Originally Posted by cyrjordan
Thank you. He said he had a "Static drop" around 80,000 miles. He replaced the panels with 2009 panels, to allow better ventilation to the air box. The air box was replaced by the dealer.
I've seen the bike in person and taken it for a quick test drive. He lives in my city.
He has been doing his own maintenance for the most part, but has many receipts from work done. The valves were last checked at 80,000. It is a 2007 model, as the title VIN matches the bike. It was never recorded as in an accident.
As far as the seats, the VIN number on the bike is: WB10597077ZN46681
Does that mean it will have 2006 seats, or later?
I thought the wilburs shock would be an asset, am I wrong?
Is $4500 to much to pay for this bike? What scares me, is what is it really worth, if I needed to sell it next year (chance I am moving)
Should I just spend more and buy maybe a newer model/less miles?
Thanks for your comments. Appreciate the help/advice.
Valves are normally checked every 18,000 miles. The bike has 8,000 miles to go before the next check. The exact mileage is not critical, and it is rare for the valves to need adjustment (using shims, and even more work to do).
The VIN says that it was made on 8 December 2006. That puts it (barely) into the later seat category (2007-2011 seat type). Since you have access to the K1200GT, you can check. Unlock the seat (key in the back, just above the license plate). If the joint between the passenger and rider seats is one tongue in the middle, it is an early 2006-2007 seat. If the joint between the seats is two separate tongues not in the middle, then it is the later 2007-2011 seat.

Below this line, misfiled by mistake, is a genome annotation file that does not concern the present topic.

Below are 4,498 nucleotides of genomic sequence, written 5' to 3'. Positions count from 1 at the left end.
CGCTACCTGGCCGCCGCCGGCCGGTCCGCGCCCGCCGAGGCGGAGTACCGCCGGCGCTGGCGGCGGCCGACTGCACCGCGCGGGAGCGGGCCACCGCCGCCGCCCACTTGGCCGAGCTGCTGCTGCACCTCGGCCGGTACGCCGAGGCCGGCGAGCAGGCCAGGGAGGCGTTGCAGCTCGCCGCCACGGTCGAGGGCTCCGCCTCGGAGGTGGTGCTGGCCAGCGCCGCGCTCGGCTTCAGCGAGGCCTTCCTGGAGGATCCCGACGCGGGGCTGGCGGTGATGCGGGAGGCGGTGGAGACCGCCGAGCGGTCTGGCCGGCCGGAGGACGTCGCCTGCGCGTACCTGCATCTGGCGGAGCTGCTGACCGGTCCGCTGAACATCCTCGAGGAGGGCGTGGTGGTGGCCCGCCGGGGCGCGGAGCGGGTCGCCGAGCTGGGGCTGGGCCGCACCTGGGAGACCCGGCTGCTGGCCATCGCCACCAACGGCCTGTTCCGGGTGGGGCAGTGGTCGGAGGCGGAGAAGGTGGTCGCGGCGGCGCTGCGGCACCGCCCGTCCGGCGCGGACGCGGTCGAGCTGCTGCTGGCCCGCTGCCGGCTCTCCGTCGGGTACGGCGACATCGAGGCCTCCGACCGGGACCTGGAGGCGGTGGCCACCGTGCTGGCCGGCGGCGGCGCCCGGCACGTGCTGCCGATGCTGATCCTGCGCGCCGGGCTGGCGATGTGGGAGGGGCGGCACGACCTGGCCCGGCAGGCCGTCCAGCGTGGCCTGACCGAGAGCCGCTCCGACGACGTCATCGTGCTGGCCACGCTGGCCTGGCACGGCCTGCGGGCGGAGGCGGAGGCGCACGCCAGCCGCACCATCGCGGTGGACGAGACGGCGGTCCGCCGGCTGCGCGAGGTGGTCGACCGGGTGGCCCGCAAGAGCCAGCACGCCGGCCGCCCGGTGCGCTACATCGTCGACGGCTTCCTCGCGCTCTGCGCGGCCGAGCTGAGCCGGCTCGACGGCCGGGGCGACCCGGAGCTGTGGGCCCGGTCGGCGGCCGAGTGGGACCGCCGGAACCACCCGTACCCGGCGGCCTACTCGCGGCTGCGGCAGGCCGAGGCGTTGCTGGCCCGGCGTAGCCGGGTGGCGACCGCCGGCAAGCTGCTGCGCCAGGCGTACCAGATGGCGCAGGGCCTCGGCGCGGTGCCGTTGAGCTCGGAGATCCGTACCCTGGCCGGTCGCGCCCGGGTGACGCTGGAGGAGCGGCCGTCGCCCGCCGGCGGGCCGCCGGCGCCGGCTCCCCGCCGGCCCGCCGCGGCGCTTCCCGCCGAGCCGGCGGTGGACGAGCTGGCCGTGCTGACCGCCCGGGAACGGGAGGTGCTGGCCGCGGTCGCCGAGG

Wilburs shocks may be an asset, it depends on who you ask. My answer would be: "Wilburs shocks are superior to the stock BMW ESA shocks in terms of suspension performance. I prefer the BMW shocks because I enjoy the ESA feature."
Regarding what price to pay for the K1200GT, I don't know, so I would defer to others. It is important for you to understand that it isn't the cost of the bike, it is the cost of ownership. If something breaks, BMW K1200GT parts are outrageously expensive, even if you do your own maintenance. People here will give you good advice on where to find cheaper and used alternatives, but they are still expensive. The reward is an exceptionally versatile and capable motorcycle.
Should you spend more and get a newer model? That depends on what you get and at what price. The K1300GTs have a lot of subtle improvements, especially in engine fueling, especially at low RPMs. Compatible parts may be easier to obtain for a little while, and they will have a slightly longer warranty on the problematic fuel strips (date of original purchase + 12 years).
Here are some helpful links that I used to prepare this response:
Checking a VIN:
Seat types, scroll down the page until you see the photos with two seat bottoms:
I hope this helps!